Read a 2015 Health Affairs Forefront article, GrantWatch section, by Sandra MartÍnez, titled “View From California: Why Foundations Should Fund Health Policy Work”.

Kate mcevoy became a program officer at the Milbank Memorial Fund in September 2021. According to her online biography, “she leads the Fund’s State Leadership Programs and Network and guides the Fund’s Healthy Aging Network.” Previously, she was “Director of Health Services in the Connecticut Department of Social Services, where she oversaw care delivery and payment reform in Medicaid, [the Children’s Health Insurance Program], and long-term services and supports.

Among the new members elected to the National Academy of Medicine are two members of the foundation’s staff, according to a press release from October 2021. They are Anita KM Zaidi, Chair of the Gender Equality Division and Director of Vaccine Development, Surveillance, and Enteric and Diarrheal Disease Programs, Bill & Melinda Gates Foundation and Nancy Messonnier, Executive Director, Pandemic Prevention and Health Systems, at the Skoll Foundation. Previously, Messonnier had headed the CDC’s National Center for Immunization and Respiratory Diseases.

Jana Renner was promoted to Senior Program Officer at the Paso del Norte Foundation for Health, according to an August 2021 article on the foundation’s website. Renner was previously a program manager. His expanded responsibilities include the development of strategic plans.

the RWJF elected “two nationally recognized champions of racial health and equity” to its board of directors, Rich Besser, chairman and chief executive officer, said in a November 2021 press release. Starsky wilson is President and CEO of the Children’s Defense Fund and the CDF Action Council. Previously, Wilson, a pastor, headed the Deaconess Foundation, in St. Louis, Missouri. Edgar Villanueva, who also joined the board, “is an author, activist and expert in social justice philanthropy” and “is the founder and director of the Decolonizing Wealth Project,” the statement said. He wrote Decolonize wealth, a “best-selling book in 2018”. (The second edition of this book has been published.) Wilson and Villanueva will join the RWJF Board of Directors on January 26, 2022.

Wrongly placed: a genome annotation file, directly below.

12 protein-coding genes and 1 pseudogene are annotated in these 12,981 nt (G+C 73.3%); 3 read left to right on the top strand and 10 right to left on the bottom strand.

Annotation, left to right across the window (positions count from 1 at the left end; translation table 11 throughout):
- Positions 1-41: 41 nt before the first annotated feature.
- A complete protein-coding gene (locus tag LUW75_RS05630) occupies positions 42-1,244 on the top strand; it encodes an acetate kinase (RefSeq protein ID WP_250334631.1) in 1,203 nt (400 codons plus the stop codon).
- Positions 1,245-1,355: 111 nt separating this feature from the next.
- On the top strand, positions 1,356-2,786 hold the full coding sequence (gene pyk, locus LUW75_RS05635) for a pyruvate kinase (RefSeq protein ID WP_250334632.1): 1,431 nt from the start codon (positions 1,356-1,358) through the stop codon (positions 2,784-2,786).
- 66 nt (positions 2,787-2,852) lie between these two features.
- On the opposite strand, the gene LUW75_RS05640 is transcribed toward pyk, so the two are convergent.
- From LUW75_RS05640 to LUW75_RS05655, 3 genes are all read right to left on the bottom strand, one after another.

Kerry Jones Waring was promoted in September 2021 from communication and public relations manager to vice-president in charge of communication at HFWCNY.

Nancy C. Yedlin, vice-president of the Donaghue Foundation, retired in June 2021. The funder’s announcement mentioned “his leadership in designing grant programs and other activities that strengthen the bond between creators and users of evidence to improve health.”

Read a July 2021 article on Health Affairs Forefront, GrantWatch section, by Kelly Rand of the ABIM Foundation and Nancy C. Yedlin, titled “A project to explore low-value care among black and Latin communities in 2020: what its two funders learned. “

A job opportunity

Policy Director, Hogg Foundation for Mental Health, Austin, Texas. The successful candidate “will lead the foundation’s political unit, oversee political projects and collaborate on projects designed to catalyze change and improve the mental health of all Texans.” Read more details here.

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Obituary of William McCutcheon (1936 – 2021) – Morgantown, West Virginia https://arabcenter.net/obituary-of-william-mccutcheon-1936-2021-morgantown-west-virginia/ Mon, 03 Jan 2022 23:02:11 +0000 https://arabcenter.net/obituary-of-william-mccutcheon-1936-2021-morgantown-west-virginia/

Obituary of Dr William R. McCutcheon
Dr William R. (Bill) McCutcheon, 84, died on Tuesday, December 7, 2021 in Morgantown, WV, after a period of deteriorating health. Bill was born December 28, 1936 in Beckley, WV, son of Mabel W. and William M. McCutcheon.